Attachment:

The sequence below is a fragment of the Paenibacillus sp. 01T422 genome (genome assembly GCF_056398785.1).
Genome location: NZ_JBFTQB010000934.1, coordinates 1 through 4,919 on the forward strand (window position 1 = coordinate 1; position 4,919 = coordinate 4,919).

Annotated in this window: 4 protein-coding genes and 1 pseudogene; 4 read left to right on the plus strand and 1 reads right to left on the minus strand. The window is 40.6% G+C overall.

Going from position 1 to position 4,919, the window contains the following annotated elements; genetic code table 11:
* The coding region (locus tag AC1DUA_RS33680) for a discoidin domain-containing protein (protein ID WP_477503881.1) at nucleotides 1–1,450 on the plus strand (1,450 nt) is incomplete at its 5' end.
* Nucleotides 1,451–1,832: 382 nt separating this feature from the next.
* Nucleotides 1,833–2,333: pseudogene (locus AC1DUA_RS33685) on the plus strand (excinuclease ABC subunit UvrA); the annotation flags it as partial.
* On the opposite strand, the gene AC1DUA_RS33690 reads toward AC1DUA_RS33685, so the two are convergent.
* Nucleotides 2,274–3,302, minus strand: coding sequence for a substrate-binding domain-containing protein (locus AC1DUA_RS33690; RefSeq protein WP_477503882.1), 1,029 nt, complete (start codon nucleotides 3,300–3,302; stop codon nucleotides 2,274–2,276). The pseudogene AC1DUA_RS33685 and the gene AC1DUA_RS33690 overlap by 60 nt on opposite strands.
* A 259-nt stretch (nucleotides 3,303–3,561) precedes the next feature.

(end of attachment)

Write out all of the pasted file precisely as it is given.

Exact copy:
The sequence below is a fragment of the Paenibacillus sp. 01T422 genome (genome assembly GCF_056398785.1).
Genome location: NZ_JBFTQB010000934.1, coordinates 1 through 4,919 on the forward strand (window position 1 = coordinate 1; position 4,919 = coordinate 4,919).

Annotated in this window: 4 protein-coding genes and 1 pseudogene; 4 read left to right on the plus strand and 1 reads right to left on the minus strand. The window is 40.6% G+C overall.

Going from position 1 to position 4,919, the window contains the following annotated elements; genetic code table 11:
* The coding region (locus tag AC1DUA_RS33680) for a discoidin domain-containing protein (protein ID WP_477503881.1) at nucleotides 1–1,450 on the plus strand (1,450 nt) is incomplete at its 5' end.
* Nucleotides 1,451–1,832: 382 nt separating this feature from the next.
* Nucleotides 1,833–2,333: pseudogene (locus AC1DUA_RS33685) on the plus strand (excinuclease ABC subunit UvrA); the annotation flags it as partial.
* On the opposite strand, the gene AC1DUA_RS33690 reads toward AC1DUA_RS33685, so the two are convergent.
* Nucleotides 2,274–3,302, minus strand: coding sequence for a substrate-binding domain-containing protein (locus AC1DUA_RS33690; RefSeq protein WP_477503882.1), 1,029 nt, complete (start codon nucleotides 3,300–3,302; stop codon nucleotides 2,274–2,276). The pseudogene AC1DUA_RS33685 and the gene AC1DUA_RS33690 overlap by 60 nt on opposite strands.
* A 259-nt stretch (nucleotides 3,303–3,561) precedes the next feature.